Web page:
And financial aid isnt always adjusted accordingly. Last year they raised fees in the middle of the year so during second semester people just had to deal with 2,500 less money to live on. Not cool.

Re: UCLA VS UT
« Reply #35 on: March 31, 2007, 11:34:17 PM »
To qualify as a Texas resident, an individual who is a U.S. citizen or permanent resident immigrant must live in Texas for at least 12 consecutive months without attending any institution of higher education. Registration in a college or university in Texas during this 12-month period is interpreted under law as demonstrating only an intention to make use of the state's higher education system, and not an intention to establish domicile in Texas. An applicant or student who is claimed as a dependent on a parent's most recent federal tax return will be classified based on the parent's qualifications for residency.
 
Q. How do I establish residency?
A. One must be an independent (not claimed as a dependent for income tax purposes), US citizen or permanent resident, (have a green card, also known as card I-551 or the evidence of I-551 stamp in the passport) or international student who is eligible to establish a domicile in Texas and live in the state of Texas for 12 consecutive months and establish a domicile in Texas prior to enrollment.
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Q. How do I establish a domicile in Texas?
A. A domicile in Texas is presumed if, at least 12 months prior to the census date of the semester in which he or she is to enroll, at least one of the following applies: 1) the person owns real property in Texas, 2) the person owns a business in Texas, 3) the person is married to someone who has established a domicile in Texas, 4) the person has had gainful employment other than work-study and other such student employment in Texas.
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Q. If I am temporarily absent from Texas, will I lose my status as a Texas resident?
A. The temporary absence of a person or a dependent’s parent from the state for the purpose of service in the U.S. Armed Forces, Public Health Service, Department of Defense, U.S. Department of State, as a result of an employment assignment, or for educational purposes, shall not affect a person’s ability to continue to claim that he or she is a domiciliary of this state. The person or the dependent’s parent shall provide documentation of the reason for the temporary absence.
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Q. What do I need to do, or what documents do I need to fill out when I apply for Residency?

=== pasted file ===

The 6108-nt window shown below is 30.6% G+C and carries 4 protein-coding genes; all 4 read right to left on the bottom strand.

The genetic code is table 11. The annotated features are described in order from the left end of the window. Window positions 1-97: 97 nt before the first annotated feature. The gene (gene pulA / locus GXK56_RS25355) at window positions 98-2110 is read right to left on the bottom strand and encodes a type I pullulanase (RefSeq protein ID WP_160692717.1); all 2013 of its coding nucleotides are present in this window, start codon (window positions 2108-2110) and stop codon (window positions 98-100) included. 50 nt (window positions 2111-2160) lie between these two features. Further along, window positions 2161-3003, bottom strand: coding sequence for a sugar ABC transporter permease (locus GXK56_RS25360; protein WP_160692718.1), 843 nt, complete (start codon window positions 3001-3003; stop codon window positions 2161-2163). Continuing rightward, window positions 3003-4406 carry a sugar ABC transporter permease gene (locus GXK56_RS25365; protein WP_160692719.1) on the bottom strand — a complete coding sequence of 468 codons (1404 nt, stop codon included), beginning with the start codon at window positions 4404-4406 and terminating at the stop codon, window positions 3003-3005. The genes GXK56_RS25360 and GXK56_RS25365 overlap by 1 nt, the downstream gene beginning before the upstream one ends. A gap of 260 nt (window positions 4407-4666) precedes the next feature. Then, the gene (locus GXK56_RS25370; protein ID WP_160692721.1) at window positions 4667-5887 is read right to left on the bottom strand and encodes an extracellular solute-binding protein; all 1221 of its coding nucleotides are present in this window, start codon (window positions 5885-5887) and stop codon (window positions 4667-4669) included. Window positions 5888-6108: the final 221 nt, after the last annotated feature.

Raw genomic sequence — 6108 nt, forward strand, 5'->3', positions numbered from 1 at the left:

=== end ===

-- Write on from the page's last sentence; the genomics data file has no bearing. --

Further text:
A. A prospective student must have an admission application on file before submitting the Residency Core Questions or the Residency Affadavit. Currently enrolled students may submit the Residency Core Questions once they or their parents have lived here for 11 consecutive months.
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Q. What other documents should I turn in with the Residency Core Questions?
A. You are not required to submit any supporting documents with the Residency Core Questions. After reviewing your Residency Core Questions form, documentation may be requested by the residency officer. You will be notified via mail if additional information is required.


Q. I live in a state other than Texas and I am marrying a Texas resident. Does marriage to a Texas resident make me a Texas resident?
A. Marriage to a Texas resident does not give that person immediate residency. A U.S. Citizen Permanent Resident or international student with an immigration status that allows them to domicile in the U.S. who is the spouse of a Texas resident must live in the state of Texas for 12 consecutive months. The spouse is allowed to attend school during the 12 months if he or she chooses but will pay out of state tuition for the first 12 months. After 1 year, if there is enough evidence to indicate that the individual has otherwise made Texas their permanent residence they may apply for reclassification.
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Q. I applied for residency and was denied Texas residency by the residency officer. What can I do now?
A. You can appeal this decision. You need to write a letter stating why you should be considered a Texas resident and any additional information to state your case further and address it to the Residency Committee. The committee will set a meeting date to review the appeal. If the Residency Committee also denies the appeal, the student has the right to two further levels of appeal after the Residency Committee.

Q. What other waivers are available for which I may be eligible?
A. A. Information concerning waivers can be found at CollegeForTexans.com.

Q. I received Resident status some time after classes started. Will I get a refund for the out-of-state portion fee bill that I have previously paid?
A. The Residency Core Questions must be submitted by the census date (12th class day) of the relevant term in order for a Texas resident classification to be effective for that current semester.